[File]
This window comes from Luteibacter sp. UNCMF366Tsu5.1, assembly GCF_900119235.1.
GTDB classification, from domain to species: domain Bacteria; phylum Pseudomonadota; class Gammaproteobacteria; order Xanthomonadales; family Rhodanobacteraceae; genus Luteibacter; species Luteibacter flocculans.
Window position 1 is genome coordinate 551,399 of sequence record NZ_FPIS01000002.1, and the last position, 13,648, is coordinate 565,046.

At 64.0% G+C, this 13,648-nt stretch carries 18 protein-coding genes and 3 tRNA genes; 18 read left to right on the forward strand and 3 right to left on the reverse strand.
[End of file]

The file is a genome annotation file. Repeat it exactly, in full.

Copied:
This window comes from Luteibacter sp. UNCMF366Tsu5.1, assembly GCF_900119235.1.
GTDB classification, from domain to species: domain Bacteria; phylum Pseudomonadota; class Gammaproteobacteria; order Xanthomonadales; family Rhodanobacteraceae; genus Luteibacter; species Luteibacter flocculans.
Window position 1 is genome coordinate 551,399 of sequence record NZ_FPIS01000002.1, and the last position, 13,648, is coordinate 565,046.

At 64.0% G+C, this 13,648-nt stretch carries 18 protein-coding genes and 3 tRNA genes; 18 read left to right on the forward strand and 3 right to left on the reverse strand.